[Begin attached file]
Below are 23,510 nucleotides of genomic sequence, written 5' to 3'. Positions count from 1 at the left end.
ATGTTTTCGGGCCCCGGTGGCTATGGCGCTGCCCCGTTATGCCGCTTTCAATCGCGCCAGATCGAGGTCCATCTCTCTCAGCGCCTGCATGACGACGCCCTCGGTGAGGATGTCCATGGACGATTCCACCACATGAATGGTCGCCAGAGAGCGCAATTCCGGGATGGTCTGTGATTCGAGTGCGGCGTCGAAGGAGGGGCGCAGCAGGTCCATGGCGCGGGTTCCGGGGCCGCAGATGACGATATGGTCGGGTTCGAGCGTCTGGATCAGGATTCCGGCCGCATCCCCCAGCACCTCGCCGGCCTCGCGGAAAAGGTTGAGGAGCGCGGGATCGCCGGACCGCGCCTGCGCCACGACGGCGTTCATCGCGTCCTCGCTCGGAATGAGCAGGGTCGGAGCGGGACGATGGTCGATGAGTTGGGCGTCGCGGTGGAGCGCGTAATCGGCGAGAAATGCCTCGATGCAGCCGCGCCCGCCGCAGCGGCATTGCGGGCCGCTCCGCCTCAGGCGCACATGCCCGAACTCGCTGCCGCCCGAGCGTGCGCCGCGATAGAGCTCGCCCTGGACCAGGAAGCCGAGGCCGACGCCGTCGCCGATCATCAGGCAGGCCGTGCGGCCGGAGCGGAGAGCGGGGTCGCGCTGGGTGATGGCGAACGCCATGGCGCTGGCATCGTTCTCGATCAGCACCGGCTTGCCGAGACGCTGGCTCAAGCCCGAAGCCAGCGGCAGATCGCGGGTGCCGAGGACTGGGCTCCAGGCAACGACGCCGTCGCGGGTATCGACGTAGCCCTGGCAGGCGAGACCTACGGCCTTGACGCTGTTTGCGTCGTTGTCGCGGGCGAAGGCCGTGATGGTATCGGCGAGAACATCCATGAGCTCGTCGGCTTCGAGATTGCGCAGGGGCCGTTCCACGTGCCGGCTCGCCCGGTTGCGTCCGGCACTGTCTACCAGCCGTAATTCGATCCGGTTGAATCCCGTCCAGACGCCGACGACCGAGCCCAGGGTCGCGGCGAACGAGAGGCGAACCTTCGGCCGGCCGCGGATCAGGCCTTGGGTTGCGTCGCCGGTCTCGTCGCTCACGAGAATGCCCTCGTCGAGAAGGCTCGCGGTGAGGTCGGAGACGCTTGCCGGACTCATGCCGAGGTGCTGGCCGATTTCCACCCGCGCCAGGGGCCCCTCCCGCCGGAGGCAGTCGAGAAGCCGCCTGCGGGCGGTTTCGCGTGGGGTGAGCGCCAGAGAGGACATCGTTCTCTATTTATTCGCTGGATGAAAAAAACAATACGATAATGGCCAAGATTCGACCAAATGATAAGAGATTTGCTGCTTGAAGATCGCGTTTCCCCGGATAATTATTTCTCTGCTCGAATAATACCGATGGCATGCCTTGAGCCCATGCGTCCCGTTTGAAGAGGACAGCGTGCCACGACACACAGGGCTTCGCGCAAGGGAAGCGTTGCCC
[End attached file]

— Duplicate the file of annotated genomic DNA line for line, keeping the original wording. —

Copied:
Below are 23,510 nucleotides of genomic sequence, written 5' to 3'. Positions count from 1 at the left end.
ATGTTTTCGGGCCCCGGTGGCTATGGCGCTGCCCCGTTATGCCGCTTTCAATCGCGCCAGATCGAGGTCCATCTCTCTCAGCGCCTGCATGACGACGCCCTCGGTGAGGATGTCCATGGACGATTCCACCACATGAATGGTCGCCAGAGAGCGCAATTCCGGGATGGTCTGTGATTCGAGTGCGGCGTCGAAGGAGGGGCGCAGCAGGTCCATGGCGCGGGTTCCGGGGCCGCAGATGACGATATGGTCGGGTTCGAGCGTCTGGATCAGGATTCCGGCCGCATCCCCCAGCACCTCGCCGGCCTCGCGGAAAAGGTTGAGGAGCGCGGGATCGCCGGACCGCGCCTGCGCCACGACGGCGTTCATCGCGTCCTCGCTCGGAATGAGCAGGGTCGGAGCGGGACGATGGTCGATGAGTTGGGCGTCGCGGTGGAGCGCGTAATCGGCGAGAAATGCCTCGATGCAGCCGCGCCCGCCGCAGCGGCATTGCGGGCCGCTCCGCCTCAGGCGCACATGCCCGAACTCGCTGCCGCCCGAGCGTGCGCCGCGATAGAGCTCGCCCTGGACCAGGAAGCCGAGGCCGACGCCGTCGCCGATCATCAGGCAGGCCGTGCGGCCGGAGCGGAGAGCGGGGTCGCGCTGGGTGATGGCGAACGCCATGGCGCTGGCATCGTTCTCGATCAGCACCGGCTTGCCGAGACGCTGGCTCAAGCCCGAAGCCAGCGGCAGATCGCGGGTGCCGAGGACTGGGCTCCAGGCAACGACGCCGTCGCGGGTATCGACGTAGCCCTGGCAGGCGAGACCTACGGCCTTGACGCTGTTTGCGTCGTTGTCGCGGGCGAAGGCCGTGATGGTATCGGCGAGAACATCCATGAGCTCGTCGGCTTCGAGATTGCGCAGGGGCCGTTCCACGTGCCGGCTCGCCCGGTTGCGTCCGGCACTGTCTACCAGCCGTAATTCGATCCGGTTGAATCCCGTCCAGACGCCGACGACCGAGCCCAGGGTCGCGGCGAACGAGAGGCGAACCTTCGGCCGGCCGCGGATCAGGCCTTGGGTTGCGTCGCCGGTCTCGTCGCTCACGAGAATGCCCTCGTCGAGAAGGCTCGCGGTGAGGTCGGAGACGCTTGCCGGACTCATGCCGAGGTGCTGGCCGATTTCCACCCGCGCCAGGGGCCCCTCCCGCCGGAGGCAGTCGAGAAGCCGCCTGCGGGCGGTTTCGCGTGGGGTGAGCGCCAGAGAGGACATCGTTCTCTATTTATTCGCTGGATGAAAAAAACAATACGATAATGGCCAAGATTCGACCAAATGATAAGAGATTTGCTGCTTGAAGATCGCGTTTCCCCGGATAATTATTTCTCTGCTCGAATAATACCGATGGCATGCCTTGAGCCCATGCGTCCCGTTTGAAGAGGACAGCGTGCCACGACACACAGGGCTTCGCGCAAGGGAAGCGTTGCCC